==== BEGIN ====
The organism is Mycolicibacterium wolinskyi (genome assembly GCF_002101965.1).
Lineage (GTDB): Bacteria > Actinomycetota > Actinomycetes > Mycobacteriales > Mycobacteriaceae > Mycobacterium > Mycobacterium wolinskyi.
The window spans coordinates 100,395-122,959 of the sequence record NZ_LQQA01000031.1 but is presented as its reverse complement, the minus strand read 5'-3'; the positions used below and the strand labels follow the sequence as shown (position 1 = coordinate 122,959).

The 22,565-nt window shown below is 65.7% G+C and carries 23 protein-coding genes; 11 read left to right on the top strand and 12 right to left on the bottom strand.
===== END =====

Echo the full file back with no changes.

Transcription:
The organism is Mycolicibacterium wolinskyi (genome assembly GCF_002101965.1).
Lineage (GTDB): Bacteria > Actinomycetota > Actinomycetes > Mycobacteriales > Mycobacteriaceae > Mycobacterium > Mycobacterium wolinskyi.
The window spans coordinates 100,395-122,959 of the sequence record NZ_LQQA01000031.1 but is presented as its reverse complement, the minus strand read 5'-3'; the positions used below and the strand labels follow the sequence as shown (position 1 = coordinate 122,959).

The 22,565-nt window shown below is 65.7% G+C and carries 23 protein-coding genes; 11 read left to right on the top strand and 12 right to left on the bottom strand.